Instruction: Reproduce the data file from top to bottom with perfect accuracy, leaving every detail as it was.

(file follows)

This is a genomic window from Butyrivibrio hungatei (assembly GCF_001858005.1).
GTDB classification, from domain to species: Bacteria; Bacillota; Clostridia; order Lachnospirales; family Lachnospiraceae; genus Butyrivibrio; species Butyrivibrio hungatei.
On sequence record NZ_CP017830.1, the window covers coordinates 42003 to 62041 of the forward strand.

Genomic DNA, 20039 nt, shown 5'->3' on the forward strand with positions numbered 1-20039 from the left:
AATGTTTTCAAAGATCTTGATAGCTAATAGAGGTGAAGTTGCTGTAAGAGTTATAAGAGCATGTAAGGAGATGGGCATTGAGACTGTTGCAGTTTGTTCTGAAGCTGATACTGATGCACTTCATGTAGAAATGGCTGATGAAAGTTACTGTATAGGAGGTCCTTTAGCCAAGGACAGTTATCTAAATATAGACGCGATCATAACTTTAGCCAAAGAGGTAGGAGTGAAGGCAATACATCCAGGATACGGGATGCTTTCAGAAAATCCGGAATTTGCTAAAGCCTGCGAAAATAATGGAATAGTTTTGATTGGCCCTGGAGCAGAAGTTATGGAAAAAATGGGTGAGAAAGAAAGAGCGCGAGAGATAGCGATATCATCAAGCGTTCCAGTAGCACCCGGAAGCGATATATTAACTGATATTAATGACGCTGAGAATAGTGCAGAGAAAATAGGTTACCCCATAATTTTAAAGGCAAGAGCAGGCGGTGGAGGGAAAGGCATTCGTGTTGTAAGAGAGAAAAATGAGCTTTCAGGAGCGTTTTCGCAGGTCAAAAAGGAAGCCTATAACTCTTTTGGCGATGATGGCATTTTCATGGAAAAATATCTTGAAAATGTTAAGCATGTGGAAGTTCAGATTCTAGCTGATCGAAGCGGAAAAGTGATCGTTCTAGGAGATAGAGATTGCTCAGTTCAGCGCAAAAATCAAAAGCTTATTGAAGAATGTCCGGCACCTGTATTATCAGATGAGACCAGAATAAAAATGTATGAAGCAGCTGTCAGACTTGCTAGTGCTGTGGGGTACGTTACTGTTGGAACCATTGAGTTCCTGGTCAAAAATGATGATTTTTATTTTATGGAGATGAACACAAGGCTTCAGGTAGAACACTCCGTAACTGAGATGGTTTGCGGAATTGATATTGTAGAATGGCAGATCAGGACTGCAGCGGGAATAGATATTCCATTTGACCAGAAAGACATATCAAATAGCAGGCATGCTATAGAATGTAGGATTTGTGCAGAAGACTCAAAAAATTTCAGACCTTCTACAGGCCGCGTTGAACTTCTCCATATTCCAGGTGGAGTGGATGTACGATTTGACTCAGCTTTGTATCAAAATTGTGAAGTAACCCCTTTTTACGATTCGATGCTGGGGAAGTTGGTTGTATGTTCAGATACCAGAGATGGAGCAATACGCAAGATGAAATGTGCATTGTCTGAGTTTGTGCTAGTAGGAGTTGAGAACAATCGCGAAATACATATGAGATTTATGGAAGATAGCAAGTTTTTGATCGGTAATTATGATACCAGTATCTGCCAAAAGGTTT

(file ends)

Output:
This is a genomic window from Butyrivibrio hungatei (assembly GCF_001858005.1).
GTDB classification, from domain to species: Bacteria; Bacillota; Clostridia; order Lachnospirales; family Lachnospiraceae; genus Butyrivibrio; species Butyrivibrio hungatei.
On sequence record NZ_CP017830.1, the window covers coordinates 42003 to 62041 of the forward strand.

Genomic DNA, 20039 nt, shown 5'->3' on the forward strand with positions numbered 1-20039 from the left:
AATGTTTTCAAAGATCTTGATAGCTAATAGAGGTGAAGTTGCTGTAAGAGTTATAAGAGCATGTAAGGAGATGGGCATTGAGACTGTTGCAGTTTGTTCTGAAGCTGATACTGATGCACTTCATGTAGAAATGGCTGATGAAAGTTACTGTATAGGAGGTCCTTTAGCCAAGGACAGTTATCTAAATATAGACGCGATCATAACTTTAGCCAAAGAGGTAGGAGTGAAGGCAATACATCCAGGATACGGGATGCTTTCAGAAAATCCGGAATTTGCTAAAGCCTGCGAAAATAATGGAATAGTTTTGATTGGCCCTGGAGCAGAAGTTATGGAAAAAATGGGTGAGAAAGAAAGAGCGCGAGAGATAGCGATATCATCAAGCGTTCCAGTAGCACCCGGAAGCGATATATTAACTGATATTAATGACGCTGAGAATAGTGCAGAGAAAATAGGTTACCCCATAATTTTAAAGGCAAGAGCAGGCGGTGGAGGGAAAGGCATTCGTGTTGTAAGAGAGAAAAATGAGCTTTCAGGAGCGTTTTCGCAGGTCAAAAAGGAAGCCTATAACTCTTTTGGCGATGATGGCATTTTCATGGAAAAATATCTTGAAAATGTTAAGCATGTGGAAGTTCAGATTCTAGCTGATCGAAGCGGAAAAGTGATCGTTCTAGGAGATAGAGATTGCTCAGTTCAGCGCAAAAATCAAAAGCTTATTGAAGAATGTCCGGCACCTGTATTATCAGATGAGACCAGAATAAAAATGTATGAAGCAGCTGTCAGACTTGCTAGTGCTGTGGGGTACGTTACTGTTGGAACCATTGAGTTCCTGGTCAAAAATGATGATTTTTATTTTATGGAGATGAACACAAGGCTTCAGGTAGAACACTCCGTAACTGAGATGGTTTGCGGAATTGATATTGTAGAATGGCAGATCAGGACTGCAGCGGGAATAGATATTCCATTTGACCAGAAAGACATATCAAATAGCAGGCATGCTATAGAATGTAGGATTTGTGCAGAAGACTCAAAAAATTTCAGACCTTCTACAGGCCGCGTTGAACTTCTCCATATTCCAGGTGGAGTGGATGTACGATTTGACTCAGCTTTGTATCAAAATTGTGAAGTAACCCCTTTTTACGATTCGATGCTGGGGAAGTTGGTTGTATGTTCAGATACCAGAGATGGAGCAATACGCAAGATGAAATGTGCATTGTCTGAGTTTGTGCTAGTAGGAGTTGAGAACAATCGCGAAATACATATGAGATTTATGGAAGATAGCAAGTTTTTGATCGGTAATTATGATACCAGTATCTGCCAAAAGGTTT